51, who would have lost five years seniority with the move. “The additional responsibilities meant being on call 24 hours a day and losing out on sleep. Quality of life was important to me, so I turned down the offer.”
Asking the right questions and identifying your needs can also open doors to opportunities that otherwise wouldn’t be available. That was the case for Sherry Spruill, strategic analyst at The Associates in Dallas. Three years ago, the former auditor went through a four-month training program. When she asked for a corporate position in the consumer lending company’s headquarters, she was told there was none. A valued employee, Spruill, 34, worked in a Pittsburgh branch office and lived there at the company’s expense until her current position was created. “They knew that my choice was to come to Dallas or leave the company. They were willing to allow me to wait it out until something came up,” she says.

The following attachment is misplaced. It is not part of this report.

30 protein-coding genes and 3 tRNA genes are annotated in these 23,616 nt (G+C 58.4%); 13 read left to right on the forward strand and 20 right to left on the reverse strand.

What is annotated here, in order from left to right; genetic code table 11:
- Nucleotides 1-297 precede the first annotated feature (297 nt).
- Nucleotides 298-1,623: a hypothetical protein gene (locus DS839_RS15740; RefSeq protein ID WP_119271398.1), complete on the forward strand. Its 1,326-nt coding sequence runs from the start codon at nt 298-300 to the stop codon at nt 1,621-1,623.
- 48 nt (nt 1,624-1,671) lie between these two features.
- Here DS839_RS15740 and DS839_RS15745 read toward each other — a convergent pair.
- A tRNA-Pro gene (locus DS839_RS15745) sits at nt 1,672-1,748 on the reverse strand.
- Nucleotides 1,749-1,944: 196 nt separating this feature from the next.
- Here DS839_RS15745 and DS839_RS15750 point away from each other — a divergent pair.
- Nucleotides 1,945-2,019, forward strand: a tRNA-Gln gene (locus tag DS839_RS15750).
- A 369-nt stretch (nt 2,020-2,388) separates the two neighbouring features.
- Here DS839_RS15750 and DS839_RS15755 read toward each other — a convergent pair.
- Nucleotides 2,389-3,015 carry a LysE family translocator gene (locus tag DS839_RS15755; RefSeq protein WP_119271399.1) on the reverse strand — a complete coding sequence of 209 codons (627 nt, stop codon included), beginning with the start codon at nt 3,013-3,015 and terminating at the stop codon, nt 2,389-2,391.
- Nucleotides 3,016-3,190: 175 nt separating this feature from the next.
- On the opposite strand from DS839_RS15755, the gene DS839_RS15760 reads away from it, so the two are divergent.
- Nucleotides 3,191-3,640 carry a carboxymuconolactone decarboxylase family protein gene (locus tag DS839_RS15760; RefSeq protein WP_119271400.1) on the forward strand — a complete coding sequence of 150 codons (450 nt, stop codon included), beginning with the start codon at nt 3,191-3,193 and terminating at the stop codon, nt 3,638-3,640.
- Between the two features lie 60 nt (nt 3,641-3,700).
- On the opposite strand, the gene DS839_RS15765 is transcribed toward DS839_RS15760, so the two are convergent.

Not everyone can have a position tailored for them, but turning an interview around to your advantage can only be beneficial. The employer gets to see your knowledge and initiative, while you get the essential information you need to make an educated career move.